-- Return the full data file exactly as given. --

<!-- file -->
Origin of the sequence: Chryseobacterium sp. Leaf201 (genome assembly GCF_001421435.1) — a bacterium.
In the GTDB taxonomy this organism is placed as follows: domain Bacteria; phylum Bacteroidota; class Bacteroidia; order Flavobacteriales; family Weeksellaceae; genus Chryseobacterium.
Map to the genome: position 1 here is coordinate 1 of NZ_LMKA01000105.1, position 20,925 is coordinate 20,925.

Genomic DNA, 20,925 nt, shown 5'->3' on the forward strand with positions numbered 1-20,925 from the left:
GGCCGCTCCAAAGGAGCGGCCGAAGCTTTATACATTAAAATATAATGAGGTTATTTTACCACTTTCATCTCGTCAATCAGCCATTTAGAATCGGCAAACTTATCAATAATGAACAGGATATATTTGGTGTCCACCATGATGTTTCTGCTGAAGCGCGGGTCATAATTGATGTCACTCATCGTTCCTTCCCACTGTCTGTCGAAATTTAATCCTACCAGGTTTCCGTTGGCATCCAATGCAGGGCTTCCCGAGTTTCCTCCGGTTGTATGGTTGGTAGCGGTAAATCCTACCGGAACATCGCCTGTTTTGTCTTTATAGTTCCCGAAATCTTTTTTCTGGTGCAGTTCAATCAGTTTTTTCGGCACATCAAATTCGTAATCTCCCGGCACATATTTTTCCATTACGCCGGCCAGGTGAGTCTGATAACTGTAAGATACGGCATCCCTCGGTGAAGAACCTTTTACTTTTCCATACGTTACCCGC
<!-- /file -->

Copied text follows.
Origin of the sequence: Chryseobacterium sp. Leaf201 (genome assembly GCF_001421435.1) — a bacterium.
In the GTDB taxonomy this organism is placed as follows: domain Bacteria; phylum Bacteroidota; class Bacteroidia; order Flavobacteriales; family Weeksellaceae; genus Chryseobacterium.
Map to the genome: position 1 here is coordinate 1 of NZ_LMKA01000105.1, position 20,925 is coordinate 20,925.

Genomic DNA, 20,925 nt, shown 5'->3' on the forward strand with positions numbered 1-20,925 from the left:
GGCCGCTCCAAAGGAGCGGCCGAAGCTTTATACATTAAAATATAATGAGGTTATTTTACCACTTTCATCTCGTCAATCAGCCATTTAGAATCGGCAAACTTATCAATAATGAACAGGATATATTTGGTGTCCACCATGATGTTTCTGCTGAAGCGCGGGTCATAATTGATGTCACTCATCGTTCCTTCCCACTGTCTGTCGAAATTTAATCCTACCAGGTTTCCGTTGGCATCCAATGCAGGGCTTCCCGAGTTTCCTCCGGTTGTATGGTTGGTAGCGGTAAATCCTACCGGAACATCGCCTGTTTTGTCTTTATAGTTCCCGAAATCTTTTTTCTGGTGCAGTTCAATCAGTTTTTTCGGCACATCAAATTCGTAATCTCCCGGCACATATTTTTCCATTACGCCGGCCAGGTGAGTCTGATAACTGTAAGATACGGCATCCCTCGGTGAAGAACCTTTTACTTTTCCATACGTTACCCGC